I've found good literature for offline proccesses, and I've gotten good results. However, when it comes to online applications, I've found nothing good. Applying any filter without a linear phase response will give me too much distortion once I get to displacement. However, any filter I've used with linear phase response gives me way too much "time lag" (apart that it's very high order). Below is the proccess most people apply:

Raw Acc --> [High Pass Filter (HPF)] --> [Integrate (Int)] --> [HPF] --> [Int] --> [HPF] --> Displacement Signal

As you can imagine, this procces is trivial if you use non-causal filters... But I've not gotten a good solution for the online proccess.

My current conclusion is that I need a "low order, linear phase, causal filter." There is active research in these types of filters, but they are somewhat complicated to apply. So before I start making leeway, I decided to ask this in a forum to see if anybody could give some input or fresh ideas.

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    $\begingroup$ The usual way to do this is using a Kalman filter. $\endgroup$
    – Peter K.
    Commented Aug 15, 2013 at 19:50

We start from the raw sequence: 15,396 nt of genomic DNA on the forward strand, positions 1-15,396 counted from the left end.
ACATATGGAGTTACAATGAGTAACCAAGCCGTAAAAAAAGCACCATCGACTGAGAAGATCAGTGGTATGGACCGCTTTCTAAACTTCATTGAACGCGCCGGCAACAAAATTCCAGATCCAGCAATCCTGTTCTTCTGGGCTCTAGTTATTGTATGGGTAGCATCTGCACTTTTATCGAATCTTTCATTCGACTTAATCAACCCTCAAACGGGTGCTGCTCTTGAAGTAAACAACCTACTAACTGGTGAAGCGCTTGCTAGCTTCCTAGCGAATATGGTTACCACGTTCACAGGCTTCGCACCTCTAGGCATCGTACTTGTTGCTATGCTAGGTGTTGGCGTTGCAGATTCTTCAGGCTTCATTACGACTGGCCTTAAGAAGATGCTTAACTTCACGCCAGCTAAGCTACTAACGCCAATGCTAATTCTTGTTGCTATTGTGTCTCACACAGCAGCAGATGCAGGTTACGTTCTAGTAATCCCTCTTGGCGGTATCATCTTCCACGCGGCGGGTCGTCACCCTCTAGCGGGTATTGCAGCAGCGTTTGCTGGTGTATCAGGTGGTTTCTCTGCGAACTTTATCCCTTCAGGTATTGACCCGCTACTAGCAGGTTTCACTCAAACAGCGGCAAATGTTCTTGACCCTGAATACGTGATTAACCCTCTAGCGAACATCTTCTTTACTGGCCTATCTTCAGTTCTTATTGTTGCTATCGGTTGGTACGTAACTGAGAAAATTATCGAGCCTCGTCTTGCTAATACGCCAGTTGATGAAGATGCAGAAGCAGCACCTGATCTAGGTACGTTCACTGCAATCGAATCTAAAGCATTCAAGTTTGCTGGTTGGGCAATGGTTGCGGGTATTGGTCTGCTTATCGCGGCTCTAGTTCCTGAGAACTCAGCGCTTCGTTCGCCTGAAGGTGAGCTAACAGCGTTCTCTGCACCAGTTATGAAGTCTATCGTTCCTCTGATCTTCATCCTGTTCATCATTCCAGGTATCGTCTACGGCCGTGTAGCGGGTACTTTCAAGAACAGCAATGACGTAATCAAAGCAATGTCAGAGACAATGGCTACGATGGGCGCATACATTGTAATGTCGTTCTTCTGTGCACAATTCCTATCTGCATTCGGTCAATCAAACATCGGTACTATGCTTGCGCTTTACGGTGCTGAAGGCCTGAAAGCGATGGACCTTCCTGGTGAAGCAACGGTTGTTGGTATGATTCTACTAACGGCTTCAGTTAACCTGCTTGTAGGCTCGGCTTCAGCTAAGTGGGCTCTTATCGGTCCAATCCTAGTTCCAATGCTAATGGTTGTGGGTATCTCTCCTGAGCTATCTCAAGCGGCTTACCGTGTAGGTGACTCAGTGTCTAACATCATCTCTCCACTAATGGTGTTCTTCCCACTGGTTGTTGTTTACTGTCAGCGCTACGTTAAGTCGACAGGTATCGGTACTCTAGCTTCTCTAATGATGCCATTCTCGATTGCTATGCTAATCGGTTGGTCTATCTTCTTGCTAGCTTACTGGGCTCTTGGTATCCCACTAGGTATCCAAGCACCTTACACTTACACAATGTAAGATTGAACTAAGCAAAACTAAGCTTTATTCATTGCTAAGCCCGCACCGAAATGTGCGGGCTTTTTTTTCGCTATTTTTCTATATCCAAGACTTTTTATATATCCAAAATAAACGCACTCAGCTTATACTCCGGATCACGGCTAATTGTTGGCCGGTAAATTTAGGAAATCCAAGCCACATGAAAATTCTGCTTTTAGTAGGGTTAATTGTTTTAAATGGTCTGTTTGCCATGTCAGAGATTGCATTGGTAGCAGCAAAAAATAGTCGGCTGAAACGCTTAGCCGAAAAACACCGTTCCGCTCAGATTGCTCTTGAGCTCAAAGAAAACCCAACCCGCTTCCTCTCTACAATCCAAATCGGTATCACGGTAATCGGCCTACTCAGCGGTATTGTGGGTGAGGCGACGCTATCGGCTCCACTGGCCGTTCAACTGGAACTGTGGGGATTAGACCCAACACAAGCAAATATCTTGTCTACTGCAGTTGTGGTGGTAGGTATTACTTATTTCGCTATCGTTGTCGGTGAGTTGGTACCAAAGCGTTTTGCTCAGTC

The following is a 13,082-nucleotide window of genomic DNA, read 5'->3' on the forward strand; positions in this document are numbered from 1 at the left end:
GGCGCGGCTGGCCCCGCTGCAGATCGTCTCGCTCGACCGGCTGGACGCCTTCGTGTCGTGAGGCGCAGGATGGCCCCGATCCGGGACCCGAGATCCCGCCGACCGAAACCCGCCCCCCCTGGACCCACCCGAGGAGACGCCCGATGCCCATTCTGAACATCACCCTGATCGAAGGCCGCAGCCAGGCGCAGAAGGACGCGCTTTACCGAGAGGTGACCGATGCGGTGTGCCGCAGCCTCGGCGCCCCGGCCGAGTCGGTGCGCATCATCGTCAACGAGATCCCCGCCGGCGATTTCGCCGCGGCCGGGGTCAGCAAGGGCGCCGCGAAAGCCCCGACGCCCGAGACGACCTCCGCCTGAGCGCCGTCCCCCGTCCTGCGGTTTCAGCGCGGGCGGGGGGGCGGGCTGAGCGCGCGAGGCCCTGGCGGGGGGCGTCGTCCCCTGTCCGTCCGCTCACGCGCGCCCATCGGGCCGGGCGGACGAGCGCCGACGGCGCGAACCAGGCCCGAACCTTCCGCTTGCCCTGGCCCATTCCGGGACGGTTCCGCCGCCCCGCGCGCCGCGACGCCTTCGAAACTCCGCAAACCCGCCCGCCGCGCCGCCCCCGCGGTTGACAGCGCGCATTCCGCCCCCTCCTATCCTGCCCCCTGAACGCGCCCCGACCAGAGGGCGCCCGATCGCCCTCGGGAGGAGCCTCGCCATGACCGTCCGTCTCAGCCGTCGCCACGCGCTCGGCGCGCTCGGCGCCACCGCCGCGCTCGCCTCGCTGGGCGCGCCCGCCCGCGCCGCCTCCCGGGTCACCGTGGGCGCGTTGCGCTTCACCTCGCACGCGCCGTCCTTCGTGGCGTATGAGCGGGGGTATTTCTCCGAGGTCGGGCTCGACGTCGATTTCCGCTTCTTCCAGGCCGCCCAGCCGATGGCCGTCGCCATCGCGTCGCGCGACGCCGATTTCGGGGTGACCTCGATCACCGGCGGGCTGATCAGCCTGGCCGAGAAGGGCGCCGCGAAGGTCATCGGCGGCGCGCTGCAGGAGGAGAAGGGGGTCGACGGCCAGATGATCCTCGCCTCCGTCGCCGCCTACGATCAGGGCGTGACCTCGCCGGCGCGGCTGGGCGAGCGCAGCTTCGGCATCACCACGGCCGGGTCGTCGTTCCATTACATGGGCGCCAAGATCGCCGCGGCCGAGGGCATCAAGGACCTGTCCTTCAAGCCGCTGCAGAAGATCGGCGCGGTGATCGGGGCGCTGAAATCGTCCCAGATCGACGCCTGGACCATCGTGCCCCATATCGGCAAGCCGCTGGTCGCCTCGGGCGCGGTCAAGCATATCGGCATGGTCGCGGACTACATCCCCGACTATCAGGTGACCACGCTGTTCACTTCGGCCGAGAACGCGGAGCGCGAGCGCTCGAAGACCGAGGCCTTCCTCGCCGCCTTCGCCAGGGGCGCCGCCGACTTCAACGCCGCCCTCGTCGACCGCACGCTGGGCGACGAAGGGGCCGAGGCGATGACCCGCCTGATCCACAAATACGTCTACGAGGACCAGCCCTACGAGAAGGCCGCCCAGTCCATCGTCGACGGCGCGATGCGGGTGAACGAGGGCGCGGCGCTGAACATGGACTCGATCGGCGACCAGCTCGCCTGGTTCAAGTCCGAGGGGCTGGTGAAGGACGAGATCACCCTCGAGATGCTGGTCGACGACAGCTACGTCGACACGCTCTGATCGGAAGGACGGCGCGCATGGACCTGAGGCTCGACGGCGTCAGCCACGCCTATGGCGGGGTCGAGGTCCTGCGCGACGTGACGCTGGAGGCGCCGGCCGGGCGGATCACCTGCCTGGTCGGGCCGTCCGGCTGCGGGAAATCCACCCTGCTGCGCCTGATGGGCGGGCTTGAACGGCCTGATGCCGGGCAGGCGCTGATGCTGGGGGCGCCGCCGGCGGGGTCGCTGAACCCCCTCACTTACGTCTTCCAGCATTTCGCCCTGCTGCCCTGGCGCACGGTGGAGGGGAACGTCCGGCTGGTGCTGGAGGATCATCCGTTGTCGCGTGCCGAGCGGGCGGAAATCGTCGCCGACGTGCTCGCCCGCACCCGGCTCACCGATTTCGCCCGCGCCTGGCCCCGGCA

1 Answer 1


Any filter within your chain can remove useful information. The kalman filter way is applicable when you have/use a good model of the error, and you have some auxiliary sensor (like GPS, or images) to confront to the result of the double integration (DI). I dont know how good your acc is, but a military one, for example, can drift so few after the DI, that it doesnt need any auxiliary sensor. However, you cannot expect the same result using this cell-phone acc, though. The limit of goodness is defined by your application and the type of sensor you have.

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    $\begingroup$ The typical GPS unit uses the same Kalman filter on its output. Its error sources are unrelated so the two sensors can be effectively combined even after separate filtering. $\endgroup$
    – MSalters
    Commented Nov 18, 2013 at 15:32

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